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New laser system to provide a more stable connection to space devices

New laser system to provide a more stable connection to space devices

UWA's rooftop observatory

Source: ICRAR

Scientists have created a trailblazing new laser space device communication system which can cut through the atmosphere. This technology will help study the Earth from orbit as well as the characteristics of space and time.

Scientists from the International Centre for Radio Astronomy Research (ICRAR) and the University of Western Australia (UWA) have set a world record for the most stable transmission through phase stabilization technology with automatic self-reliant optical terminals.

The icebreaking technology will also create the most precise technique for comparing the flow of time between two separate locations by transmitting a laser signal into space.

While the team was measuring the returning signal, they came across slight time variations termed as phase delays. Here, the phase stabilization technique computes the phase changes caused by the atmospheric turbulence and immediately changes the phase of the transmitted signal in the opposite way. Through that, both phase changes will get annulled when the signal is received.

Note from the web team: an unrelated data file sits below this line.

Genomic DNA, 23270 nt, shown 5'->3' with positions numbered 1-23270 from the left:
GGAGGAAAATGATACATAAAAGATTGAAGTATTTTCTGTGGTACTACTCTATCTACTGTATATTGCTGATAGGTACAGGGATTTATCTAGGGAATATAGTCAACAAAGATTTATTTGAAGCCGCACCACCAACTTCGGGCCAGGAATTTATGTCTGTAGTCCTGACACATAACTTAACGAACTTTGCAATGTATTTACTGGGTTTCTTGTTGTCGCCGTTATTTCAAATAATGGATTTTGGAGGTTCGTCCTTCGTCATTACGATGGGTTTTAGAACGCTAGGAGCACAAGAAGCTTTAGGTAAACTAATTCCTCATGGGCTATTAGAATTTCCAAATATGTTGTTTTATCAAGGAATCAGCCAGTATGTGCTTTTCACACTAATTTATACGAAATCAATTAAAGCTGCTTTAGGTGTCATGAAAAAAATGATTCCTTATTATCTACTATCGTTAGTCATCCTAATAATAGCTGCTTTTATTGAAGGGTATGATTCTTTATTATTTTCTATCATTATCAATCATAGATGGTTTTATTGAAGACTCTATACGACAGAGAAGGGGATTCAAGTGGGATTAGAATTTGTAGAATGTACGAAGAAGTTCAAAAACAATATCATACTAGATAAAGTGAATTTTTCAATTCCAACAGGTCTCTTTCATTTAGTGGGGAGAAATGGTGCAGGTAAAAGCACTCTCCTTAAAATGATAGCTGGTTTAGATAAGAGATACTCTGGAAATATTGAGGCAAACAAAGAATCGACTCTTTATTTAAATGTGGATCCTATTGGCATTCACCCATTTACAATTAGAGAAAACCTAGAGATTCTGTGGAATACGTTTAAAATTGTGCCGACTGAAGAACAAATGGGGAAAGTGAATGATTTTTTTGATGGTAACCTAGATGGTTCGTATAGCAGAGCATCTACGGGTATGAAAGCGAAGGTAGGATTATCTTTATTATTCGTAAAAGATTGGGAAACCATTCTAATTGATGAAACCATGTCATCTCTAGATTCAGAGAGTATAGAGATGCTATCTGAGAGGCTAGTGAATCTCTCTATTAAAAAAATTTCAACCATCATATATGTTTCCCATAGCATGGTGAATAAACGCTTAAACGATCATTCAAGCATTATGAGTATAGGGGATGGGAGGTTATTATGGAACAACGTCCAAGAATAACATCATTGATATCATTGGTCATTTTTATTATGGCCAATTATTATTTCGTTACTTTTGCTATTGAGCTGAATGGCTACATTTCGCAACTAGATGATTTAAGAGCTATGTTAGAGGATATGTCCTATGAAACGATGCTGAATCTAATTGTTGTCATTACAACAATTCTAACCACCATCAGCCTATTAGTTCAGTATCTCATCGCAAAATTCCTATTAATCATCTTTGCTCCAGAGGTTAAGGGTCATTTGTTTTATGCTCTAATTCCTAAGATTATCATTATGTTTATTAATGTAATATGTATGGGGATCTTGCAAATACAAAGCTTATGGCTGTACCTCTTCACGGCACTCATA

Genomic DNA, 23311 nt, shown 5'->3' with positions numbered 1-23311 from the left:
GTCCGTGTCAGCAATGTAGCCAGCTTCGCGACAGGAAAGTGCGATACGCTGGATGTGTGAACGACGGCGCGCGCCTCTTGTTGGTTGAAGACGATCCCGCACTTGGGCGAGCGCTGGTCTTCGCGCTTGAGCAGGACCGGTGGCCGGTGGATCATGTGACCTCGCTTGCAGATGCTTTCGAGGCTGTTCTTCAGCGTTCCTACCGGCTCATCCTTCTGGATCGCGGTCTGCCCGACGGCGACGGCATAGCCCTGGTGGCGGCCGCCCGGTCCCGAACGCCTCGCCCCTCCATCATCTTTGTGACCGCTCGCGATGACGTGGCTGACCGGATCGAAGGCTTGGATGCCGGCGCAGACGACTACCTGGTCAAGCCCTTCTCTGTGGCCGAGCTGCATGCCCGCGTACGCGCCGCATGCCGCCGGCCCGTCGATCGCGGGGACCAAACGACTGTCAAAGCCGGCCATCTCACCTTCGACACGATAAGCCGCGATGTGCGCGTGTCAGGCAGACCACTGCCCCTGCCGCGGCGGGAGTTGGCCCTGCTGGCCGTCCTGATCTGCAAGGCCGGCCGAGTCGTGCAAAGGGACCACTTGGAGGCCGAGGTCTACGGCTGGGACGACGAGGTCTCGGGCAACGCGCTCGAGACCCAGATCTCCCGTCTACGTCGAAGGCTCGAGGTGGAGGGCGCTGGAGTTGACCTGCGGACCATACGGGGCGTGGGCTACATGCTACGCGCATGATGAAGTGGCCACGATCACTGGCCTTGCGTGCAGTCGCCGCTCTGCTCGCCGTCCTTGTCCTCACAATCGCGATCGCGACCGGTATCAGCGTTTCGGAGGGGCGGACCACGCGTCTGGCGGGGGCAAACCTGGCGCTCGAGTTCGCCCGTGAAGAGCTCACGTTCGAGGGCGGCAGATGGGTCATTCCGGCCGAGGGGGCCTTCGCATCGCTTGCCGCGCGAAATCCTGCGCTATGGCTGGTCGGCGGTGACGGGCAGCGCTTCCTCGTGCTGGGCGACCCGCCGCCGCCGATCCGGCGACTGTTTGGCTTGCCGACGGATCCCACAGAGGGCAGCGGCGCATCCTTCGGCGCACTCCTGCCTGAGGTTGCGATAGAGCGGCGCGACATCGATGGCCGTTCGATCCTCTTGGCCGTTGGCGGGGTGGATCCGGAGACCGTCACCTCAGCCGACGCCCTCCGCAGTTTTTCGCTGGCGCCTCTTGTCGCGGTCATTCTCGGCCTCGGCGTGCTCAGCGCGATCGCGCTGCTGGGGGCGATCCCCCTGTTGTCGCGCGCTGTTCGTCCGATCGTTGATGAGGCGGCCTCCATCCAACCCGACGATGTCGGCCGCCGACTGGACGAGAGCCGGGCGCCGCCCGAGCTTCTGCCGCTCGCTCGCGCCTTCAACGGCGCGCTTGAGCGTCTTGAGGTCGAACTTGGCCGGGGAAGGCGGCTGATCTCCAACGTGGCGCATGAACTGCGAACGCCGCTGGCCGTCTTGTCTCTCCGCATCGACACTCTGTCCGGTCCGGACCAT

"The active terminal essentially uses a small four-pixel camera, which measures the sideways movement of the received beam," said Dix-Matthews, lead author and an electrical engineer of ICRAR to ScienceAlert. "This position measurement is then used to actively control a steerable mirror that keeps the received beam centred and removes the sideways movement caused by the atmosphere."

Satellite communications are usually conducted with the help of radio waves. However, the number of satellites is increasing and simultaneously, the competition for radiofrequency frequencies. As the information propagated by these satellites is necessary, laser communication will be the best solution. A laser is more bandwidth-friendly and also more secure than classic radio for data delivery. NASA is also expecting to make a difference by transmitting more science data using infrared lasers from space which will be launched early 2021.

The results were published in the journal Nature Communications.

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